How to Make a CHEAP Bouldering Crash Pad

Bouldering crash pads are not cheap. Most bouldering crash pads are over $200, so many people want to make their own bouldering crash pads. I have found a very cheap way to make bouldering crash pads.

A cheap way to make a bouldering crash pad is to gather together some foam and then create a cover for the foam. This will make a very nice bouldering crash pad that will keep its owner safe. This bouldering crash pad can be reused for any dangerous sport, such as aerial work or gymnastics.

I have created detailed instructions on how to create this bouldering crash pad. This should make the creation process easier for you, so read on to learn more about how to create your own bouldering crash pad.

Step 1: Supplies

You will use foam that is 3 inches tall 8x2x4. Some people have foam in their basement from past furniture, or you might find foam cheaper at a second-hand store. It might not fit the dimensions mentioned above. Feel free to layer your foam. I am going to explain how to alter your foam.

You will then need 7 yards of plastic leather of any color you want. You will also need 1 yard of open-weave fabric.

A sleeping bag zipper will work the best for you. I used a 100″ long one. You will also need very thick thread. To sew plastic leather, you need a heavy, thick thread to sew without breaking. Jean thread would be a good option for this project. Jean thread is very thick so it should be able to withstand going through plastic leather.

You cannot make this unless you have access to a sewing machine. You can check with your friends and see if they have one they will let you borrow. If they do not then you can rent sewing machines from places like Joanne fabrics.

You will also need Dan Tack Foam and Fabric Adhesive if you need to alter your foam. If you do not need to alter your foam then you will not need this. Still, though, just find the cheapest version of this and it will work for your needs.

Dan Tack Foam Silicone Spray will also be very useful, but it is not necessary. It is hard at the end to get your foam in the fabric and this spray will help act as a lubricant that will help get your foam inside of your sewing piece.

Step 2: Glueing Foam

If you were not able to find a piece of foam that fits the size of the project, that is fine. This step is for you. If you found foam that is the correct size, you can skip this step.

You need to take your foam and cut it to be the right size. If you have multiple pieces of foam that are smaller than each other and you want to put them together then you need to glue them together. You can glue your foam with the Dan Tack Foam and Fabric Adhesive.

You are going to spray your Dan Track Foam and Fabric Adhesive onto your foam and then place your foam pieces together. You then wait 30 minutes. Make sure that your foam is on a solid surface. Any slipping during the drying process will cause issues with your foam.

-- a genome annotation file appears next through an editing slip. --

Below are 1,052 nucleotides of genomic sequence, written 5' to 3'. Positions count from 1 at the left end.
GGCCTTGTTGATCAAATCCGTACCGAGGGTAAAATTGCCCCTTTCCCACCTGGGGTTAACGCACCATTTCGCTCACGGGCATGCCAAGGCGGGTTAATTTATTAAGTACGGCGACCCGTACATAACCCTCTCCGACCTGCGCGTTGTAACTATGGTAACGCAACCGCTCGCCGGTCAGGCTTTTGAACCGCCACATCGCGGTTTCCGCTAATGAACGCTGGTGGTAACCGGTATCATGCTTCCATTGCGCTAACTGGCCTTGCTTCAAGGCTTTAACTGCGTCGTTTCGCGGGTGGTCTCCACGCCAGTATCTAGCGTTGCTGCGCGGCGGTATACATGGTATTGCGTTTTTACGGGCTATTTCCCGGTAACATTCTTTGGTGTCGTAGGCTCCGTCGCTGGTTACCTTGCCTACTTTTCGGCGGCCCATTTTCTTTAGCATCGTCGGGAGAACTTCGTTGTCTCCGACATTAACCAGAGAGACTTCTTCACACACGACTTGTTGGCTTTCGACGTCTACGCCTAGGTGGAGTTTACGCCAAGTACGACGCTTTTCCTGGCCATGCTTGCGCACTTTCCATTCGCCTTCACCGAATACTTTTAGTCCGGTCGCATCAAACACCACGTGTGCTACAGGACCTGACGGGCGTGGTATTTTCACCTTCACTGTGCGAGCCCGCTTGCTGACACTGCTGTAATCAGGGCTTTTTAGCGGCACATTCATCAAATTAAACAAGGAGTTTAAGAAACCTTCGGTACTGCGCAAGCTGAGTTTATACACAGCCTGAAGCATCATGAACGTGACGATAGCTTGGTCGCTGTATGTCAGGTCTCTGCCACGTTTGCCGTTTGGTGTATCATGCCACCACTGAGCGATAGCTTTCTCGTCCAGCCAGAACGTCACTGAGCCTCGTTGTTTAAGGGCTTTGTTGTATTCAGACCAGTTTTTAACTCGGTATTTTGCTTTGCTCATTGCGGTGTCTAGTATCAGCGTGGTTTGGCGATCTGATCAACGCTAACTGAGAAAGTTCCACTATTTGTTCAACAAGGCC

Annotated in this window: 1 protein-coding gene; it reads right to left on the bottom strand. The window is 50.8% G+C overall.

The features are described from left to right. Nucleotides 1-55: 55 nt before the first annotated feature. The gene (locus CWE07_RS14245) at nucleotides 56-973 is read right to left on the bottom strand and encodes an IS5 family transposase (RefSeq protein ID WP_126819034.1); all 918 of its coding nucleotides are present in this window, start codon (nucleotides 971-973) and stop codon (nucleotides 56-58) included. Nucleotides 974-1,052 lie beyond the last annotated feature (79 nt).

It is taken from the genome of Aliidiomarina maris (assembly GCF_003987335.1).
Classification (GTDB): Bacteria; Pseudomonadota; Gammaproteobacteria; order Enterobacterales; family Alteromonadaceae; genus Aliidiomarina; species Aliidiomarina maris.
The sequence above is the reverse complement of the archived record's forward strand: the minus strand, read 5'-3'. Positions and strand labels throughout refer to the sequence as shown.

Once you have waited 30 minutes check and see how well the glue has stuck. If it didn’t stick well, apply more or wait longer for it to finish drying. The glue needs to be strong because the foam is going to have to squeeze within the cover you are making for it and the cover is supposed to be tight on the foam. Therefore, make sure that your foam is able to withstand being manhandled.

Step 3: Your Pattern

Now it is time to create the actual pad. The easy part of this pattern is that all of the pieces are rectangular. This means you do not need to print any pattern. You can just copy the dimensions I am going to mention below. This should help you cut down on time and expense.

To start you are going with two pieces that are 73”x49”. This is going to be the top and the bottom of your crash pad. You will use the plastic leather for this.

You will then cut out two pieces that are 100” long and 4.5” wide. This will give you a place where you will end up sewing your zippers.

You will need another cut of plastic leather that is 9″ wide and 21″ long.

The last cut you will make from the plastic leather is two pieces that are 11”x 5.5”. This is going to become your handle and it will be the first thing we sew so keep that on hand.

Now for your open weave, you are going to cut two 9″ wide and 21″ long strips of the open weave. This is going to work as the mesh for your crash pad. This will give the crash pad some air to be able to compact when it feels your weight land on it.

Make sure you mark the sizes of your pieces once you have cut them so you do not mix them up. This will help you later when you are in the sewing process.

Step 4: Making Straps

Now it is time to make your handles. You are going to make two of these. This is a good time to learn how to sew on plastic leather. You are going to make sure your needle is very sturdy in your machine and we already talked about how you will need very thick thread.

Once you have your sewing machine set up you are going to take your two 11”x 5.5″ pieces. Once you have those pieces, fold them in half with the wrong side facing outward.

You will pin the two ends together and start sewing with a regulation stitch on the 5/8 line. Make sure you backstitch your work. Once you have done that you can finish your ends however you like to finish your ends.